Jess and I are back from our European vacation and we had an amazing trip. I won’t talk about our whole trip in this post; instead, I’ll focus on the first two stages of the Tour de France we caught in Monte Carlo.
The crowds at the opening time trial were amazing. To our surprise, there was actually a lot of support for Lance. I saw countless French, Italians, etc. wearing Livestrong gear from head-to-toe.
Lance wore a Livestrong jersey during his warm-up on course – one of the benefits of racing for free (Lance doesn’t pull a salary from Astana).
We decided to walk to the top of the TT course where the riders do a 180 before the last climb. This was a great spot since we got to see the riders coming looking down the cliff and then could move to the barriers to see them suffering up the climb.
Kevin D and I were constantly trying to predict who was going to end up in the top 5 based on how they looked as we saw them zoom by.
Several riders looked really strong, like Garmin’s Dave Zabriskie (owner of my favorite chamois creme – DZ Nuts) above. However, there was no doubt Cancellara was going to win. He shot passed us on the climb like he was riding a Vespa. Cancellara’s winning time of 19:32 puts his average speed at 29.8 mph – which is mind-boggling after walking the TT course. There was more climbing than you realize on TV and lots of technical turns. As I said in my Tour of California report, the pros are VERY GOOD.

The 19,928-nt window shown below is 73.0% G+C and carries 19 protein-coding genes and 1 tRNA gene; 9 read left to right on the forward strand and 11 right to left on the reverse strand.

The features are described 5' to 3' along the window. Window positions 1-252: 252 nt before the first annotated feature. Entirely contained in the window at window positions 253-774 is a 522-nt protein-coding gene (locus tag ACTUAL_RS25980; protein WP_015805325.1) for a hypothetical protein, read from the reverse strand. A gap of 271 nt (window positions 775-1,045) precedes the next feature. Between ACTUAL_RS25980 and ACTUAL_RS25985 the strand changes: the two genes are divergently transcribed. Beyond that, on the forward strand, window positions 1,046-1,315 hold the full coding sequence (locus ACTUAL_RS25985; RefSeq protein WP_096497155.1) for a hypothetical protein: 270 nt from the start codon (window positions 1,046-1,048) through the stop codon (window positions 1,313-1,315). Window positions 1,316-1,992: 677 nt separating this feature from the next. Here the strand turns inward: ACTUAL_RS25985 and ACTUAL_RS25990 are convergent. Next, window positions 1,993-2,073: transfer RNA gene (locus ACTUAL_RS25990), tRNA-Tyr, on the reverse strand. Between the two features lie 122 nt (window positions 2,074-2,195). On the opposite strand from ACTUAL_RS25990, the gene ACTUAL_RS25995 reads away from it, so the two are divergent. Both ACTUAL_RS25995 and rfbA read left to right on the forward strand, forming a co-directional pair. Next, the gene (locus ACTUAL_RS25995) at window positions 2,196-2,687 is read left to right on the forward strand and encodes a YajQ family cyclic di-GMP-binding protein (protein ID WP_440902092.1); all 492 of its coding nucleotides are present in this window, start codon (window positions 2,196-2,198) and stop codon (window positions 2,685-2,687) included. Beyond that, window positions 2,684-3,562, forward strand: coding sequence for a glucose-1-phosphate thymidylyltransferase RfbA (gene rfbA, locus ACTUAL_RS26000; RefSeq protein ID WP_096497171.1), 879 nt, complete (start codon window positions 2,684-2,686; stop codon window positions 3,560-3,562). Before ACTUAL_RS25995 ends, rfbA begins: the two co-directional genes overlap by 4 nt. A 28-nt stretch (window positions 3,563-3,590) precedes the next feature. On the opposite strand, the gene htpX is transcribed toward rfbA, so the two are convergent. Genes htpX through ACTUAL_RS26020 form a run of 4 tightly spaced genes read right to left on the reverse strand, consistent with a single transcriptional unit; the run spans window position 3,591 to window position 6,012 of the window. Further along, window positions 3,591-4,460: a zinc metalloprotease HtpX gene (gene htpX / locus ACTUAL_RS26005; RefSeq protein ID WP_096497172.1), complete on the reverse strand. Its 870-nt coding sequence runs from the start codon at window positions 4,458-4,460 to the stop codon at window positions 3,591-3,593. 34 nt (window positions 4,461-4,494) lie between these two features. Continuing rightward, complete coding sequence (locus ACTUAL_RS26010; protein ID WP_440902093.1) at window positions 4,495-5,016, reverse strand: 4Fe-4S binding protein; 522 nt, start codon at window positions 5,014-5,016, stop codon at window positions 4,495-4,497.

Several different teams were staying in our hotel in Monte Carlo – Columbia/HTC, Quickstep, BBOX Bouygues Telecom, Euskatel-Euskadi, so we got to see the riders prep for Stage 2.
The riders all seemed pretty relaxed and were great with signing autographs, taking pics, etc.
The stage rolled right past our hotel, so we decided to watch from there. The “caravan” came by and you would swear that we were back home in Louisiana for Mardi Gras.
The caravan is a 30 minute procession that leads the officials, VIP’s, teams and team cars along the course. It includes over 250 vehicles and has every Tour sponsor, most of whom toss out free swag (thus the Mardi Gras reference). Most of the vehicles have extravagant themes (they look more like parade floats) and feature beautiful women dancing or throwing goodies to European house music. I had seen the caravan on TV before, but seeing it live is a totally different experience. With the speeds the vehicle travel, many of the goodies they toss out the car become lethal projectiles (I was also lobotomized by flying Gendarme key chain).
Overall, it was an amazing experience. This may have been our first Tour de France, but I can guarantee it won’t be our last.